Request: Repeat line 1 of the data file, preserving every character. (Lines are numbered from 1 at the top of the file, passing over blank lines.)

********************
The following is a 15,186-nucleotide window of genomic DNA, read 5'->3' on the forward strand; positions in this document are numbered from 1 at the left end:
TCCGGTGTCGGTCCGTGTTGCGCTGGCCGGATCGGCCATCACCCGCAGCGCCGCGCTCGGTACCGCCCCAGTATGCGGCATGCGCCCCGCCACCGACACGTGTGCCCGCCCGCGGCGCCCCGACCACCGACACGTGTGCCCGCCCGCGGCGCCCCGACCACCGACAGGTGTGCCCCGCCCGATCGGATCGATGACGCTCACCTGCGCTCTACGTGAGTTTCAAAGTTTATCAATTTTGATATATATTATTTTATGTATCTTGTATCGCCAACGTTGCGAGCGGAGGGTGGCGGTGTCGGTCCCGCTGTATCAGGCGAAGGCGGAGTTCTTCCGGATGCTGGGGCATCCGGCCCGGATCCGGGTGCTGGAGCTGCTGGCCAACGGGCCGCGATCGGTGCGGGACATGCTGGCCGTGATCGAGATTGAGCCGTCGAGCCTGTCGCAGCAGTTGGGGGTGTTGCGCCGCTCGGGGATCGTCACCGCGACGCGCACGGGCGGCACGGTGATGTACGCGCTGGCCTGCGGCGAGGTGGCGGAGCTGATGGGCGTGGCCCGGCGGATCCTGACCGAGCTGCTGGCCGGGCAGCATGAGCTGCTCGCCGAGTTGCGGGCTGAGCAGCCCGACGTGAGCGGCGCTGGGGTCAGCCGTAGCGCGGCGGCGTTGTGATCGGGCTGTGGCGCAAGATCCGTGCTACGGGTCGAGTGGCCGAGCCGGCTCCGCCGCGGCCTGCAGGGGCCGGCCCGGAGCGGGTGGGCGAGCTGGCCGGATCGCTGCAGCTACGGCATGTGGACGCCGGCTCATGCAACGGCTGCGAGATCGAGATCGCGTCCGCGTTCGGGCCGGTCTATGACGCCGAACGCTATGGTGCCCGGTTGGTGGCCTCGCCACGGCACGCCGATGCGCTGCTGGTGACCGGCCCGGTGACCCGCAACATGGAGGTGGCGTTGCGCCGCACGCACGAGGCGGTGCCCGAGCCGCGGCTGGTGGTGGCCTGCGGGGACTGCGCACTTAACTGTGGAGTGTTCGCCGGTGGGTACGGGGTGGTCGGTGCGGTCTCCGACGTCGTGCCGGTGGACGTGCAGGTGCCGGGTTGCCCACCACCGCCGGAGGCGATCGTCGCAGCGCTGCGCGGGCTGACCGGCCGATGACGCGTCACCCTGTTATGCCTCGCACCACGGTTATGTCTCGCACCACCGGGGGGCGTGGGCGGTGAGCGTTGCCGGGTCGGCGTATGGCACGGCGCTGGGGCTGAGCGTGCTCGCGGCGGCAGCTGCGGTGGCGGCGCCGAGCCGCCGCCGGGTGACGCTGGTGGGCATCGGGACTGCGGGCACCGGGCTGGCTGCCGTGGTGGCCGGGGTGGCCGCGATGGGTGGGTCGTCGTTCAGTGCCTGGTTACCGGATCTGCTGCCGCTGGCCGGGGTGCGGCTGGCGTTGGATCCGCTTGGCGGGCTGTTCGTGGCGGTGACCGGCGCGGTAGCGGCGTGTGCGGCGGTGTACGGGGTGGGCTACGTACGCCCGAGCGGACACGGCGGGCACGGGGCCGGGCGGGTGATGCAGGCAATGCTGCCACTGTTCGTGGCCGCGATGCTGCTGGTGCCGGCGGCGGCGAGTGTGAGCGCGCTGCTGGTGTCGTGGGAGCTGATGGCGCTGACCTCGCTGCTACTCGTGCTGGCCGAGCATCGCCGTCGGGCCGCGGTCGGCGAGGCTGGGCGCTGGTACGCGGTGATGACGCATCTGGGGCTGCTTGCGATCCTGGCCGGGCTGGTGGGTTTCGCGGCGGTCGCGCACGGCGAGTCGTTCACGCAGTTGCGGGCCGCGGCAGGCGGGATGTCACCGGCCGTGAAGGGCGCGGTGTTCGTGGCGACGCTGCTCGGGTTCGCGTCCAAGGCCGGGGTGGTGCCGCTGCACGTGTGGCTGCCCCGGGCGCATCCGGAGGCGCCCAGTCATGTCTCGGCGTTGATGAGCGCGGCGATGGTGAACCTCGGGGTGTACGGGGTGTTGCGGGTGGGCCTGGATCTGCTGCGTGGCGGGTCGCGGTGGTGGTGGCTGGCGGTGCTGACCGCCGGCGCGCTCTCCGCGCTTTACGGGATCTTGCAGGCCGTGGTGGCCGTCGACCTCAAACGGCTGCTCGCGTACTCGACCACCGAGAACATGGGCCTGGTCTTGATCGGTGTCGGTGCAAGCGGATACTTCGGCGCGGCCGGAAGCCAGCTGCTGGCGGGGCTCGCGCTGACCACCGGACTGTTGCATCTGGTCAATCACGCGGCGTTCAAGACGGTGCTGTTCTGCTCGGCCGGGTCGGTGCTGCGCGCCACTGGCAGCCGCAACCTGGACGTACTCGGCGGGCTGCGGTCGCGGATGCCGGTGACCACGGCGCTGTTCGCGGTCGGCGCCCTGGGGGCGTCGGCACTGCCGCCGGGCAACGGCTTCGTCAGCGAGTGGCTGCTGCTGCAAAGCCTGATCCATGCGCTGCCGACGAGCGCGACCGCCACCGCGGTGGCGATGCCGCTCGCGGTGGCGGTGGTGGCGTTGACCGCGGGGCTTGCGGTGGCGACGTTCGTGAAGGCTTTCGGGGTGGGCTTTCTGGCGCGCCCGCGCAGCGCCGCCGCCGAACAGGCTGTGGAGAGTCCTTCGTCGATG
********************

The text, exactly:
The following is a 15,186-nucleotide window of genomic DNA, read 5'->3' on the forward strand; positions in this document are numbered from 1 at the left end: